Vengeance, another consistent emotional engine for both Browning and Chaney, drives West of Zanzibar (1928), which is as wickedly twisted as anything Browning has made. Chaney is Phroso, a vaudeville magician cuckolded by his beautiful wife and stage assistant, and crippled when her lover Crane (Lionel Barrymore) pushes him over a balcony. Chaney transforms Phroso into a wretched figure, so consumed with hate and revenge that he spends 18 years preparing his plan in the jungles of the Congo, living as a self-made god among the cannibals while having Crane’s illegitimate daughter raised in a Zanzibar brothel. Just which of these two men, Crane (now an ivory trader in the Congo) or Phroso (king of his corner of hell), is the worst villain is a fair question at this stage of the film.

Continue reading at Videodrone

Blu-ray: Lon Chaney is the one and only ‘Phantom of the Opera’

Lon Chaney became a star for The Hunchback of Notre Dame (1923) but it was the 1925 Phantom of the Opera (Image) that confirmed his stardom and his talent.

The first version of many versions of the Gaston Leroux novel is still considered the definitive, thanks to Chaney’s committed performance (right down to enduring painful make-up that he himself designed to give him a death’s head look and a horrifying rictus grin) and magnificent sets for the grand Paris Opera and the underground labyrinth of tunnels and canals and secret rooms. This lavishly executed production threatens to slip into hoary melodrama with a magnificent backdrop but for Chaney’s performance.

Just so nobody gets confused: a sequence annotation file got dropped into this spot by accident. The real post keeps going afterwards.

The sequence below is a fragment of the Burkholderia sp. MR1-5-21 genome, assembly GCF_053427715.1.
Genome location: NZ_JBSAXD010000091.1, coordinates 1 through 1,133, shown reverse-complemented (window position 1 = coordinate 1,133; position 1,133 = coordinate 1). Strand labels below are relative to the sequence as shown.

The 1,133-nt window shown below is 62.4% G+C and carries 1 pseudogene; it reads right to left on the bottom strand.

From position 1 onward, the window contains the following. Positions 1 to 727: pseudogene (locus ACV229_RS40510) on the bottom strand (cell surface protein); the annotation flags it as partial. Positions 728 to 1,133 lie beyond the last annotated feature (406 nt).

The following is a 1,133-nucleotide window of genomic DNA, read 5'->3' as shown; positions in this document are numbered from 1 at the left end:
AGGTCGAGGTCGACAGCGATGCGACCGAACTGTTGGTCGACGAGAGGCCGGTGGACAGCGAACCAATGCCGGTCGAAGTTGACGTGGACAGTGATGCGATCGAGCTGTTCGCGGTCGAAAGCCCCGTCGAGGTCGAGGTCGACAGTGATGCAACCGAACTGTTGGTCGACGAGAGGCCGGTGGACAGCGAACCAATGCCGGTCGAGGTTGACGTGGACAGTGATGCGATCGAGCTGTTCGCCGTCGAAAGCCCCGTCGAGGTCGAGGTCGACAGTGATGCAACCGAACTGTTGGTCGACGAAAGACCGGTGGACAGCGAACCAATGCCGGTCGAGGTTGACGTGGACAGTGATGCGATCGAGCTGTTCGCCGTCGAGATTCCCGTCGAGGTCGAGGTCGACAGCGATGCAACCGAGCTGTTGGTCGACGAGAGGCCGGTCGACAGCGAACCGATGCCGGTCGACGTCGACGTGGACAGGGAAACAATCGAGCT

Chaney, however, creates both a monstrous and a tortured villain, part shunned mastermind, part proto-Frankenstein monster smitten with a young beauty His backstory is left blank, which allows the viewers to fill in their own from his aristocratic bearing, his maniacal pounding on a pipe organ in his underground dungeon lair and his obsessive pursuit of the comely young understudy Christine (Mary Philbin), whose stardom he engineers via secret coaching and threats to the opera company owners. Chaney is both tender and terrible, wooing Christine from behind a mask, a mystery lover who dedicates his heart and soul to her success, then turns vindictive when she spurns him.

Continue reading on Videodrone